Law Minister K. Shanmugam is in favour of imposing the death penalty on criminals who sexually assault women or abuse children, and the victim dies.
The Business Times yesterday quoted him as saying: "My thinking is that there should be a default death sentence for those who rape or sexually assault women, resulting in the victim's death, and for those who hurt a child and the child ends up dead. "The accused in such cases should face the death penalty, unless he can prove why there shouldn't be such a penalty." He told the paper that his view went further than what has been proposed by a committee, set up by his ministry and currently reviewing Singapore's law on homicide.
Chaired by Senior Minister of State for Law Indranee Rajah, it is considering creating a set of laws to deal with offenders who cause death as a result of violent crimes such as rape, crimes committed against young people and those committed by gangs. Mr Shanmugam is in Mexico where he will meet Secretary of Foreign Affairs Jose Antonio Meade. His remarks reported yesterday drew a range of responses.
Mr Amarick Gill, a criminal lawyer of 15 years, said that while he was personally opposed to the death penalty, there was reason to get tough on such offenders as their crimes can be termed "murder plus".
"Such acts are most offensive and when they lead to death, they are clearly more atrocious than murder, as though two crimes had been committed on the victim," he told The Sunday Times.
But Mr Gill, who works at Trident Law, was against having a default death penalty. Rather, he felt the courts should have the discretion to decide on penalties. "I feel that it would be too onerous a burden for an accused to prove (that he did not deserve death) if this was tabled into law," he said.
Ms Gloria James-Civetta, a lawyer of 18 years, was against having such a law, saying it "seems to be very harsh". Having a default death penalty would also go against recent changes in homicide laws here, which have "reflected a second chance approach for the accused".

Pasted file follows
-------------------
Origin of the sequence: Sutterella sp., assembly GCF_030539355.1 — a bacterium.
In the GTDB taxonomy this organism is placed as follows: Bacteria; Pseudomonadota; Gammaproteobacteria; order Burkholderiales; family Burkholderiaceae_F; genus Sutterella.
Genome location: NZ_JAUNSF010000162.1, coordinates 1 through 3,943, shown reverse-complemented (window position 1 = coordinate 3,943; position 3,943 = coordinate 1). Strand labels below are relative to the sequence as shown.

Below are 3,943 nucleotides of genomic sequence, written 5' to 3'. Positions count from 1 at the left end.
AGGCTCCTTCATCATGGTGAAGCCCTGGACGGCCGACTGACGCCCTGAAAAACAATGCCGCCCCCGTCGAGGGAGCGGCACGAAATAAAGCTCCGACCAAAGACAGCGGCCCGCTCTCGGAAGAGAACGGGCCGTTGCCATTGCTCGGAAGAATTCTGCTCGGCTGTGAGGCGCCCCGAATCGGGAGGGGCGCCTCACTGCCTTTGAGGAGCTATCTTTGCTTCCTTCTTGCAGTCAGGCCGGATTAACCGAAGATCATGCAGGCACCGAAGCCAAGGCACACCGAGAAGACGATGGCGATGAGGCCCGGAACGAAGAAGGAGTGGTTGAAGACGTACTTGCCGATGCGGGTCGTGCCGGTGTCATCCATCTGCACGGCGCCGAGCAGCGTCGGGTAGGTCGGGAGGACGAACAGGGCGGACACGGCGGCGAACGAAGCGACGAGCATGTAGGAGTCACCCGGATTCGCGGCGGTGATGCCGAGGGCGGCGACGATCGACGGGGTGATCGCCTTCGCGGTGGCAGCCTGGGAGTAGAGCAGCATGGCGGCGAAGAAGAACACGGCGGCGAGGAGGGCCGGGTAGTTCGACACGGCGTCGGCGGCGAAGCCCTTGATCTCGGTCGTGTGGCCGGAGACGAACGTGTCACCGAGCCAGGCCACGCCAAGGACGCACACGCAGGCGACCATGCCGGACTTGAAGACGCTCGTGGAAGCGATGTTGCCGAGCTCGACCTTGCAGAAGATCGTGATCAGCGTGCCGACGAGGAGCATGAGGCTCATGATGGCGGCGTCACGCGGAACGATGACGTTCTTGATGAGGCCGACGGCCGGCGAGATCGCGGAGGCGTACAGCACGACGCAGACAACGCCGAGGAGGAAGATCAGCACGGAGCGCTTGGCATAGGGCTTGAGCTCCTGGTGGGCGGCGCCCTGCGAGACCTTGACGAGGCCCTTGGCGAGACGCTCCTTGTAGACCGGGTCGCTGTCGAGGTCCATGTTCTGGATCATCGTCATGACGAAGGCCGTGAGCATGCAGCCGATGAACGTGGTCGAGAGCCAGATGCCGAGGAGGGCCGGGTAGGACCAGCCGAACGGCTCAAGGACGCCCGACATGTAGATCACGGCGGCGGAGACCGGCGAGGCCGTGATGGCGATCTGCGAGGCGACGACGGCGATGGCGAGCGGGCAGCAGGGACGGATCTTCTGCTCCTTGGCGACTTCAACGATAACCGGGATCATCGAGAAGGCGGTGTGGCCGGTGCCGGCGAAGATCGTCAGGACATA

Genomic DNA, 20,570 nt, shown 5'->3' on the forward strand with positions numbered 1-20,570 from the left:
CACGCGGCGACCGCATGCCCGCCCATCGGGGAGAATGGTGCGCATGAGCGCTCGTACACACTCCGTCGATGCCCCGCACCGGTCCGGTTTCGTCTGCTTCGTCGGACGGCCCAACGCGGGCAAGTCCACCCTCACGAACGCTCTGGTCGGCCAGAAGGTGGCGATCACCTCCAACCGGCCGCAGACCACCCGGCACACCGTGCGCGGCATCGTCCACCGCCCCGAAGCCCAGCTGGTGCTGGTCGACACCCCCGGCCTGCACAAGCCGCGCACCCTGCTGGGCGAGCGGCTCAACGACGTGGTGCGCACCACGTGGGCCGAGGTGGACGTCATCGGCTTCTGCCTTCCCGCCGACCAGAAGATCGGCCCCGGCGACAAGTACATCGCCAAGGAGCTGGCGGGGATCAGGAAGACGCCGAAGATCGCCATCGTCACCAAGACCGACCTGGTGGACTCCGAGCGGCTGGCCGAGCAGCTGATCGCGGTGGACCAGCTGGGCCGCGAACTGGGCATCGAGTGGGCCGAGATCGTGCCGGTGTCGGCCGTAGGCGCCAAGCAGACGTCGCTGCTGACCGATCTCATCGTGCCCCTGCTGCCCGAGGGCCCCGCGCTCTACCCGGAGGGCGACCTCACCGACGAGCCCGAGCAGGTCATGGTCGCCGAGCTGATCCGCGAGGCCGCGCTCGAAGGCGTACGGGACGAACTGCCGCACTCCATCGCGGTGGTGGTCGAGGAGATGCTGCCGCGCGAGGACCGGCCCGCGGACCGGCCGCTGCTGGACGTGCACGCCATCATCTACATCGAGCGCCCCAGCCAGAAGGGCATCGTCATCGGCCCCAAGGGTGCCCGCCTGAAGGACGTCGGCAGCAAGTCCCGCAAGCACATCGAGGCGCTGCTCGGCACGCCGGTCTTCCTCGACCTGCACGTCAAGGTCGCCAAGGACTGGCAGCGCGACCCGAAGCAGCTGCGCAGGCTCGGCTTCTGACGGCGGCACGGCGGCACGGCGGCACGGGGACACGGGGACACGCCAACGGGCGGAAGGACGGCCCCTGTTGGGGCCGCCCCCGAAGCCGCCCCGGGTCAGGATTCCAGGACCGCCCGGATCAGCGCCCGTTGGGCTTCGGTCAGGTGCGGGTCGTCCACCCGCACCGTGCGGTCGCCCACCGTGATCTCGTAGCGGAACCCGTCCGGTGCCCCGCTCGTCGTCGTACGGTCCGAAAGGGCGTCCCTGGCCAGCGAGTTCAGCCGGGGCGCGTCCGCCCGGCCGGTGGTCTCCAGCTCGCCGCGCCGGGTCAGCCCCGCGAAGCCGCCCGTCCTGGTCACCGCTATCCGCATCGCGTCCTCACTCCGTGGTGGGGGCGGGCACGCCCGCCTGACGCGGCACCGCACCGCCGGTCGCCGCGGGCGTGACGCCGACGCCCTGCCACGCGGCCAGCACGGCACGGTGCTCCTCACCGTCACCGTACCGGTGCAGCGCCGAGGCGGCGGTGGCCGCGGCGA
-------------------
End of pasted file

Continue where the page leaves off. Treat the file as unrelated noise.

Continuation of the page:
Singapore could instead take the cue from new rape laws in India, which provide for but do not make compulsory the death sentence in cases of repeat offenders or rape attacks that lead to death, she added.
India's new laws were introduced after several violent rape crimes including the fatal gang-rape of a 23-year-old student in 2012 hogged international headlines. She was brought to Singapore for treatment, and after her death here, Mr Shanmugam called it a "heartbreaking case" on Facebook.
He wrote then: "Many would agree that this is a type of case where, if the injuries inflicted were of a nature sufficient to cause death, then the abusers should face the death penalty." His comments sparked hundreds of responses, with some supporting his stance and others saying the punishment would be unjustifiable.
After a steady rise in the middle of the past decade, reported rape cases here have fallen in recent years - from 202 in 2009 to 132 in 2012.
The programmes and communications senior manager of women's group Aware, Ms Jolene Tan, said most rapes here are not accompanied by "fatal violence".
"The idea that rape typically involves a violent ambush by strangers is a myth," she said, explaining that victims and perpetrators often know each other.
"We should focus on addressing the stigma that keeps victims from reporting, by making the police and legal processes quicker, more supportive and less intimidating, and battling victim-blaming attitudes in society," she said.
This article was published on May 18 in The Straits Times.
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